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to the Paradise of God, where they flourish, beautiful and immortal.
"Death may the bands of life unloose,
Millions of infant souls compose
Let your sentiments and conduct be conformed to those of the Redeemer. Like him, pity, love, and relieve these little ones. Can you have a safer guide than He, who came down from heaven to teach you the path to immortal glory? Can you have a more illustrious model than that of the adorable Son of God?
3. Jesus presents you with another motive: Despise not these little ones, for the everlasting Father does not despise them: " It is not the will of your Father who is in heaven that one of these little ones should perish." He is their merciful Creator, and from the feelings that he has implanted in the bosoms of earthly parents, he permits us to judge of his own. "If ye, being evil," said Jesus to his disciples, "know how to give good gifts unto your children, how much more shall your Father who is in heaven, give good things to them that ask him ?” words authorizing us to attribute to God an affection for his offspring as far exceeding that of mortals, as in his nature he is elevated above them. Behold then the tenderness of the mother for her child; and God, who inspired the mother with this tenderness: God, whose benevolence and mercy are as unlimited as his nature; God, who by the precepts of his religion, and the influences of his Spirit, gives greater warmth and deeper energy to those parental feelings which he originally interwove in the constitution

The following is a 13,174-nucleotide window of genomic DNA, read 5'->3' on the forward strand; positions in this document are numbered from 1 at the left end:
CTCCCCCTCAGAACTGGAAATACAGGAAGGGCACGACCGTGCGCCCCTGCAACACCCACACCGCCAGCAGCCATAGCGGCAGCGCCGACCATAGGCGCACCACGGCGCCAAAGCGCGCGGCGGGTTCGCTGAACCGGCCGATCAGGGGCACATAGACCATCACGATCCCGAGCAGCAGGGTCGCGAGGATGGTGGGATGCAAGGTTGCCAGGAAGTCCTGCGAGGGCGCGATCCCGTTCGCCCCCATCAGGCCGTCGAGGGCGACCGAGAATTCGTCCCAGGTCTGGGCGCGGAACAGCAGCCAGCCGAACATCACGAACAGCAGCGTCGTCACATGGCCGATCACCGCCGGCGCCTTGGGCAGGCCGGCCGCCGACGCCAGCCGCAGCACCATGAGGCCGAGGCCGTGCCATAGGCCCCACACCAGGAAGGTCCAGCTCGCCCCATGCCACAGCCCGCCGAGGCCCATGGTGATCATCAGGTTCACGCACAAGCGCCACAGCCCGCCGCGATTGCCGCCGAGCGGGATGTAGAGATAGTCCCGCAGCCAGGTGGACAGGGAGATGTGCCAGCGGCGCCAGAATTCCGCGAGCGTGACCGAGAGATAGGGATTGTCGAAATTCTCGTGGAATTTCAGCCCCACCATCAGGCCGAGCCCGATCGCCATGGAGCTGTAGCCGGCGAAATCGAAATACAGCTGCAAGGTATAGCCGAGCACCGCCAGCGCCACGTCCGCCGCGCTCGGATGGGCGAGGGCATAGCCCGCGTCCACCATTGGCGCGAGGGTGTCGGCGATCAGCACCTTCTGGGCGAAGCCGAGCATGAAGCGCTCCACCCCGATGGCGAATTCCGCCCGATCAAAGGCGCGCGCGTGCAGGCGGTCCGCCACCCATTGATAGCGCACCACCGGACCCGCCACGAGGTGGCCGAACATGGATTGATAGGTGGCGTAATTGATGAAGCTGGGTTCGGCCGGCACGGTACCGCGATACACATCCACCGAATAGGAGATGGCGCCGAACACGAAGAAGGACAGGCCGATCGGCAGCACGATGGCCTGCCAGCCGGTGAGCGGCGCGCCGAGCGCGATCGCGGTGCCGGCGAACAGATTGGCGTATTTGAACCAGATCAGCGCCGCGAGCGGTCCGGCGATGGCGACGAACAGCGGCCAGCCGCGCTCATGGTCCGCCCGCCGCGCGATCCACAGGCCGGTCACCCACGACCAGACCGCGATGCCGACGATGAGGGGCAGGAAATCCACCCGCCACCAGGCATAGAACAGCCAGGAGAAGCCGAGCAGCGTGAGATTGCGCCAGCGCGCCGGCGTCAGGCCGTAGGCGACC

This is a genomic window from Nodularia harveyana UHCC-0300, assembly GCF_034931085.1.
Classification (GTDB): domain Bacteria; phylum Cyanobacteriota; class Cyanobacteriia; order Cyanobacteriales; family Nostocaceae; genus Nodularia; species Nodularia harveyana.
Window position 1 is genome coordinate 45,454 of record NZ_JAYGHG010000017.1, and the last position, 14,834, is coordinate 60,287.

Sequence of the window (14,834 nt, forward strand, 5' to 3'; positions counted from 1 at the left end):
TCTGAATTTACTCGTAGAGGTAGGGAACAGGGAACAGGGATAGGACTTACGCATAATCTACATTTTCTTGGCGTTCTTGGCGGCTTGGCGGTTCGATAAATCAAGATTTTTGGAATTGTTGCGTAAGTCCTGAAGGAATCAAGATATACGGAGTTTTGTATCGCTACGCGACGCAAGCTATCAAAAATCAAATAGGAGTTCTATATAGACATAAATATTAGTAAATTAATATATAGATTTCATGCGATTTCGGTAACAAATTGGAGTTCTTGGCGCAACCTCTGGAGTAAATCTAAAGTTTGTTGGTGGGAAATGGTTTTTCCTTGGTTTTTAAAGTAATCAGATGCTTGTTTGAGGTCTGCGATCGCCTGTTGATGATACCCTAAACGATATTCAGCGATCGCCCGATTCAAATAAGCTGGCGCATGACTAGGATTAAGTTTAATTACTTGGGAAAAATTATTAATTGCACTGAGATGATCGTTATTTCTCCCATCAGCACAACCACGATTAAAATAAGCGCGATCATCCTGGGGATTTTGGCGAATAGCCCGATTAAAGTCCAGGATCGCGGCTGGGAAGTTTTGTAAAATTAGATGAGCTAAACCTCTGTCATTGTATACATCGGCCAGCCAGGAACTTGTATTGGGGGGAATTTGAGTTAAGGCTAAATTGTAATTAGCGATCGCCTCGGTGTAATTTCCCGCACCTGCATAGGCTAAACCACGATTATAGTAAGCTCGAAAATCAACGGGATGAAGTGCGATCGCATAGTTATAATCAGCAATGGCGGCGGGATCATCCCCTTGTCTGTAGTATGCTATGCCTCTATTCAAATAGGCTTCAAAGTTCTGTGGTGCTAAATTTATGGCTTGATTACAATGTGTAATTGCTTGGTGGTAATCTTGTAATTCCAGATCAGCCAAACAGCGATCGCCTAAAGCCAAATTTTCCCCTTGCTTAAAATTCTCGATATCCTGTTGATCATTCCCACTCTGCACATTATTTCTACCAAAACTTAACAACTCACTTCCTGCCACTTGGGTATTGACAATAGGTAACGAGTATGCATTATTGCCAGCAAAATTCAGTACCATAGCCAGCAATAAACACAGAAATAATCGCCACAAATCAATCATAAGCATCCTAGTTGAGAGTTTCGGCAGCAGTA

of man; can he despise these little ones? He is not only their Creator, he has also purchased them by that victim of infinite value whom he himself provided can he then despise them? His goodness has not only brought them into being, but his providence and his angels have watched over them since their first breath. He offers them immortal glory: so soon as they are capable of understanding, he beseeches them to love him and be happy in him; and even if they unkindly, ungratefully, and foolishly reject his invitations and wander from him, still entreats them to return. All the attributes of his nature, all the declarations of his word, all the course of his providence, prove the kindness and the care with which he watches over them. Concur then with your heaven'y Father, since it is not his will that any of these little ones should perish, endeavour to pluck them from temporal and from everlasting ruin.
Despise not these little ones;" pity, assist, support them, for (it is the last motive which your Saviour presents to you in the text,) "whoso shall receive one such little child in my name, receiveth me.” • Whoso shall be kind to these children from regard to my authority and from love to me, shall be regarded by me as though I myself had received that kindness.' Is your heart unmoved by this motive? Notwithstanding this declaration of Jesus, can you still treat these little ones with cruelty and disregard ? Then, whatever may be your professions and your hopes, you are totally destitute of love to the Redeemer. Christians, you have often thought of the felicity of those happy persons who ministered to the wants of the Saviour while he was upon earth; you have often imagined what would have been your joy